A recent MoneyWeek report confirms that around £1.3 billion in tax relief has gone unclaimed in the last five years.
Between 2016/17 and 2020/21, higher-rate taxpayers failed to claim an average of £245 million a year, while for additional-rate taxpayers, the yearly unclaimed amount was £18 million.
This is a massive amount of money that could make a huge difference to your retirement prospects, determining when you retire and the lifestyle you can afford.
Pension tax relief recently became more important too, after Jeremy Hunt used his spring Budget to increase the Annual Allowance, giving you the chance to make even more tax-efficient pension savings.
Here are three key factors to consider.
1. Pension tax relief is available to everyone
A key component of a pension’s tax efficiency, tax relief is available on all contributions you make. It applies regardless of your tax band and is paid even if you aren’t working at the time. It is also added to contributions to a child’s pension (which are capped at £2,880 a year).
It is paid automatically at the basic rate of 20%, meaning that a £100 top-up to your pension would only cost you £80, as the additional £20 would be paid by the government.
You can receive this basic-rate tax relief on all contributions you make, up to a set limit, known as the Annual Allowance.
2. The Annual Allowance just became more generous
Jeremy Hunt used his spring Budget to make changes to pension legislation, aiming to make retirement saving even more attractive.
To do this, he increased the value of the tax-efficient contributions you can make each year.
You can read more about the Annual Allowance announcements in your ‘Budget guide: What the chancellor’s spring Budget means for your retirement’, but the main changes were:
- The pension Annual Allowance increased from £40,000 to £60,000 from the start of the 2023/24 tax year.
- The minimum reduction under the Tapered Annual Allowance (TAA) for high earners increased from £4,000 to £10,000.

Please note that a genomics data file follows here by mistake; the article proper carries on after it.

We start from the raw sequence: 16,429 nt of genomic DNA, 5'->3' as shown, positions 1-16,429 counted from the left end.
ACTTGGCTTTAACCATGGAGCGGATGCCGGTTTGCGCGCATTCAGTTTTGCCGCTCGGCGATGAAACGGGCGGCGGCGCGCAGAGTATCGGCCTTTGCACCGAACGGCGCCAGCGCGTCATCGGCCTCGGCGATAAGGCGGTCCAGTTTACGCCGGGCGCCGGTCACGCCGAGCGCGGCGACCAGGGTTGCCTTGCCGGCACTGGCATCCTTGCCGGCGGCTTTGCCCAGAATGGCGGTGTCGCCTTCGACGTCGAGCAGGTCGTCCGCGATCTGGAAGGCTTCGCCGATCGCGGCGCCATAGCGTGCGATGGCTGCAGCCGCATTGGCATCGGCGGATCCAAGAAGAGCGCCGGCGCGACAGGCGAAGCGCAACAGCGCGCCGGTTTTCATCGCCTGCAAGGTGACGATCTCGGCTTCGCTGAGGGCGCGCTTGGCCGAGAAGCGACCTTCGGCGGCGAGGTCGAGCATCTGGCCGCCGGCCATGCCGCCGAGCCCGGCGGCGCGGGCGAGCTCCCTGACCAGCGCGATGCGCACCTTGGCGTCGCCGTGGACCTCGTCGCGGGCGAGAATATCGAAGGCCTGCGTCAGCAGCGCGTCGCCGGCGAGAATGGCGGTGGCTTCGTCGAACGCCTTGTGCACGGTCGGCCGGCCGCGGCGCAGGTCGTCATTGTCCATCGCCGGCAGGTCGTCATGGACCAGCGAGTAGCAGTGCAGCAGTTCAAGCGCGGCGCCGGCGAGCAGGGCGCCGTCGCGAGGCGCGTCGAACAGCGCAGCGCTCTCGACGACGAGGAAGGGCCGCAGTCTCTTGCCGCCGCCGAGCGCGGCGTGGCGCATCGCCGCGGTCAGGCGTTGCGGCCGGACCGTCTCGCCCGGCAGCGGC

- The Money Purchase Annual Allowance also rose from £4,000 to £10,000 for 2023/24.
These allowances represent the maximum you can pay into your pensions each year, while still benefiting from tax relief. Maxing out these increased allowances gives you the chance to gain even more “free” money via government tax relief. But you’ll need to make sure you claim.
It’s also important that you know the allowance that applies to you. Both the MPAA and TAA could be triggered accidentally if you pay insufficient attention to your salary or pension options, or if you fail to seek professional advice.
3. Additional tax relief is available to higher earners
On top of the automatic tax relief at 20%, further relief is available to you as a higher- or additional-rate taxpayer, based on your Income Tax rate.
A higher-rate taxpayer can claim an additional 20% (taking their total tax relief to 40% in total), while an additional-rate taxpayer can claim a further 25% (45% tax relief in total).
This means that a £100 increase to the size of your pension pot costs you just £60 as a higher-rate taxpayer and just £55 if you are on the additional rate.
It also means that claiming the relief you are due is vital.
While the standard pension relief of 20% is applied automatically, you’ll need to claim additional relief through your self-assessment tax return.
Get in touch
Tax relief is a key component of your pensions’ tax efficiency so you must make the most of it.
With the Annual Allowance rising, you have the potential to gain even more tax relief from the government, and all you need to do is claim it. And with £1.3 billion going unclaimed since 2016, it’s clear the difference the extra money could make.
If you have any questions about how to maximise your pension allowance, or you have any other questions about recent Budget changes or your long-term retirement plans, get in touch. Email firstname.lastname@example.org or call 0800 0787 182.
The value of your investment can go down as well as up and you may not get back the full amount you invested. Past performance is not a reliable indicator of future performance. Levels, bases of and reliefs from taxation may be subject to change and their value depends on the individual circumstances of the investor.
Workplace pensions are regulated by The Pension Regulator.